Dear Uhuru, Underestimate Raila’s Game Plan At Your Own Disadvantage

By Mark Bichachi

What we are all missing to take cognisance of in this nation, is Raila Odinga’s fighting style; he is what is known in wrestling as a grappler; a position he loves assuming, especially when he seems to be losing.

In this technique, the wrestler loves to lure you into a winning stance over them and they then take the opportunity to force you into a submission move. And when they do, be sure you will tap out. Raila is a grappler, be careful when you are about to win against him.

In fact, I dare say there is no stronger position for him than to be at the bottom of the canvas, with limited options for that is when he shines.

From 1997 we know that Raila gets what he wants every time there is a negotiation. Negotiations are Raila’s wrestling moves. Any time a politician negotiates with Raila, the Opposition chief wins.

In fact, any politician who has secured a win over Raila and taken him head-on, has always ended on the mat, thinking they have a killer blow, only to find themselves chocking out at a stranglehold suddenly thrown at them.

Let’s us look at his negotiations from 1997; after the election Raila did a move that shocked Kenyans, he joined Kanu. A partnership between him and Moi was one of the most unlikely scenarios of the time, and it seemed Kanu had won. Kanu had swallowed whole what seemed to be its biggest pain on the side.

A few years later when Kanu was preparing for the first Uhuru bid for presidency, the negotiation with Raila unraveled, he stepped out and declared Kibaki Tosha. And that sealed the fate of Kanu. In 2002, Raila had a negotiated agreement with Narc. As a coalition government, each party was expected to build the nation together. Raila stepped out and ran the Orange campaign to defeat the referendum of 2005.

This platform allowed him to run for president in 2007. Raila had at this point entered into two negotiations, one in 1998, the other in 2002 and a third was to follow in the disputed election of 2007. In this election Kibaki calculated that bringing on board Kalonzo as Vice-President would have sealed the deal. There was no other position to give.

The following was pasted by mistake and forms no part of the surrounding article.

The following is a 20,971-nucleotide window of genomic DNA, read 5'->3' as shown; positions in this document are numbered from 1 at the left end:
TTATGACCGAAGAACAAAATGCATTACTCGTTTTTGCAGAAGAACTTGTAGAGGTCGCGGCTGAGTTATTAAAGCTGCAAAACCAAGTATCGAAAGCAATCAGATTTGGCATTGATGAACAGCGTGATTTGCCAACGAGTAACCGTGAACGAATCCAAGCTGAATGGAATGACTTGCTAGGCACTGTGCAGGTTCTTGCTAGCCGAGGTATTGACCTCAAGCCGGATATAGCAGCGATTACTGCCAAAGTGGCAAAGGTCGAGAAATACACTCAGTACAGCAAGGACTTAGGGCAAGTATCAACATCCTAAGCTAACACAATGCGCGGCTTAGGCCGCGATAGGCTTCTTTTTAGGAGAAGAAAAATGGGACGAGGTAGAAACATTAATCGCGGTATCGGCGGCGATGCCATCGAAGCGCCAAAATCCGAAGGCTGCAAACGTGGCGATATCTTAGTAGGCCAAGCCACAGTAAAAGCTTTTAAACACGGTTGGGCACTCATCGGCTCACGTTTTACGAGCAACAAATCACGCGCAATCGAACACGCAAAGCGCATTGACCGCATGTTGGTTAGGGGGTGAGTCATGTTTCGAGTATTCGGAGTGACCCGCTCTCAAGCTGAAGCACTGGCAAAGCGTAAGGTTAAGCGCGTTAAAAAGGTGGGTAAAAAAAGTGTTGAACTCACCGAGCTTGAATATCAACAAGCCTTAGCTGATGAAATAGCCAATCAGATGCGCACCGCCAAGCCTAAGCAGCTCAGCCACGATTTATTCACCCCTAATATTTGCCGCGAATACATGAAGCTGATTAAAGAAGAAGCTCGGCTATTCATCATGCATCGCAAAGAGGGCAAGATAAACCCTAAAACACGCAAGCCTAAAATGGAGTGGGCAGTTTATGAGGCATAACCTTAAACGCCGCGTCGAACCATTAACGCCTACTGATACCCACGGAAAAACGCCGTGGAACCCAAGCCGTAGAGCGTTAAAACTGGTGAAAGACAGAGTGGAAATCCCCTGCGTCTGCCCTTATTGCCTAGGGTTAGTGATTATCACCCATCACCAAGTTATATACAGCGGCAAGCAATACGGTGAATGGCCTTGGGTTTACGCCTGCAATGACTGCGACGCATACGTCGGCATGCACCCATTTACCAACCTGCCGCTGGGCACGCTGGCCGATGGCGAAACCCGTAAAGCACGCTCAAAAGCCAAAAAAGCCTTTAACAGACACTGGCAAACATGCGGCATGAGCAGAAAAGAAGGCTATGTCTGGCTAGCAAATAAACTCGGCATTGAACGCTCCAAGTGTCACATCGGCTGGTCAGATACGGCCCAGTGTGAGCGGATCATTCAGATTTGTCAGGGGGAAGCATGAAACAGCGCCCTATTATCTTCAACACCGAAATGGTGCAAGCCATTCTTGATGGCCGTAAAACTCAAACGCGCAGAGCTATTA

But once again we had underestimated the wiles, the mystery and the trickery that defines the persona and the institution that is Raila. In a choke-hold of the infamy that is now called the PEV, we were forced to amend our constitution and soon enough we had a government of national unity with Raila coming out on top and in the coalition government.

After his loss in the 2013 election, we expected that his political career would fizzle out of the Kenyan political landscape. But he found a way to survive; he became the whistle blower in chief. He remained relevant by ensuring he kept the Jubilee government on its toes. This gave him a platform to run again in 2017.

The 2017 election led to a scenario where once again Raila lost. In a strange twist of fate, NGO Coordination Board led by Fazul Mohamed’s raid on Africog saw Raila filing a petition. The petition was largely expected to be a spectacular failure. Jubilee was sure of an emphatic win. But like a good wrestler, Raila, while on the mat, found a hold and the Supreme Court declared a rematch.

The more Raila seems to be losing the closer he is to his brand of victory.

Mr Bichachi is a Communication Consultant [email protected]

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